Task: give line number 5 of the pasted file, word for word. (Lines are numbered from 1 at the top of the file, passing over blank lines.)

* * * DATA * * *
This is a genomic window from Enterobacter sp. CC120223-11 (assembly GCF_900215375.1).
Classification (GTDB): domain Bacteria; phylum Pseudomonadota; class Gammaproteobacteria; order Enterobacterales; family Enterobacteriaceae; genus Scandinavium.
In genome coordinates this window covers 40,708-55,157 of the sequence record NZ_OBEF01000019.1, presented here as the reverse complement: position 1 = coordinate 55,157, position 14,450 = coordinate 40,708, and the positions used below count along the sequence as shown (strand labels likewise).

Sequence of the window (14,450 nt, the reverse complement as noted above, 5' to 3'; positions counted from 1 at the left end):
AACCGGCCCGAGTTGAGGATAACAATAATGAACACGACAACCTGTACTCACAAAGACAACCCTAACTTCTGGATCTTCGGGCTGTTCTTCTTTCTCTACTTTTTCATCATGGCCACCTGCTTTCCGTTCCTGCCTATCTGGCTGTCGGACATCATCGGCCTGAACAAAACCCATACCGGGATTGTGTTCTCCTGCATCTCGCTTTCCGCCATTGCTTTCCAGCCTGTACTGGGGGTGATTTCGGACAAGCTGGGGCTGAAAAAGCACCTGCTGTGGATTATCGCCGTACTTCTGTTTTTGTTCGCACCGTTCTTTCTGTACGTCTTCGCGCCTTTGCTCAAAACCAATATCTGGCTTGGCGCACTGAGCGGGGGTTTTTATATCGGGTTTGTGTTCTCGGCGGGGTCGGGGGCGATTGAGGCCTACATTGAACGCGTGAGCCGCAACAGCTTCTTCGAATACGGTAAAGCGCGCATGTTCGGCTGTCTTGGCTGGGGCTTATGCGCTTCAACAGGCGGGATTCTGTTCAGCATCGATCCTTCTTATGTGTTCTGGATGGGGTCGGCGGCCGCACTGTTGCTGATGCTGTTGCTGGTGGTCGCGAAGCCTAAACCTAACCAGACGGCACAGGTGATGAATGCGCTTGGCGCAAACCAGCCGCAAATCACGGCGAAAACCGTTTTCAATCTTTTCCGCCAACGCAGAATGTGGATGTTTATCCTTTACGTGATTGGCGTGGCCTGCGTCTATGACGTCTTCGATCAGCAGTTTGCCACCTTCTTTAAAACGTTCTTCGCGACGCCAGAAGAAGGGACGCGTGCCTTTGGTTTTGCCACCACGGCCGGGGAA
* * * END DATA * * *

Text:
AACCGGCCCGAGTTGAGGATAACAATAATGAACACGACAACCTGTACTCACAAAGACAACCCTAACTTCTGGATCTTCGGGCTGTTCTTCTTTCTCTACTTTTTCATCATGGCCACCTGCTTTCCGTTCCTGCCTATCTGGCTGTCGGACATCATCGGCCTGAACAAAACCCATACCGGGATTGTGTTCTCCTGCATCTCGCTTTCCGCCATTGCTTTCCAGCCTGTACTGGGGGTGATTTCGGACAAGCTGGGGCTGAAAAAGCACCTGCTGTGGATTATCGCCGTACTTCTGTTTTTGTTCGCACCGTTCTTTCTGTACGTCTTCGCGCCTTTGCTCAAAACCAATATCTGGCTTGGCGCACTGAGCGGGGGTTTTTATATCGGGTTTGTGTTCTCGGCGGGGTCGGGGGCGATTGAGGCCTACATTGAACGCGTGAGCCGCAACAGCTTCTTCGAATACGGTAAAGCGCGCATGTTCGGCTGTCTTGGCTGGGGCTTATGCGCTTCAACAGGCGGGATTCTGTTCAGCATCGATCCTTCTTATGTGTTCTGGATGGGGTCGGCGGCCGCACTGTTGCTGATGCTGTTGCTGGTGGTCGCGAAGCCTAAACCTAACCAGACGGCACAGGTGATGAATGCGCTTGGCGCAAACCAGCCGCAAATCACGGCGAAAACCGTTTTCAATCTTTTCCGCCAACGCAGAATGTGGATGTTTATCCTTTACGTGATTGGCGTGGCCTGCGTCTATGACGTCTTCGATCAGCAGTTTGCCACCTTCTTTAAAACGTTCTTCGCGACGCCAGAAGAAGGGACGCGTGCCTTTGGTTTTGCCACCACGGCCGGGGAA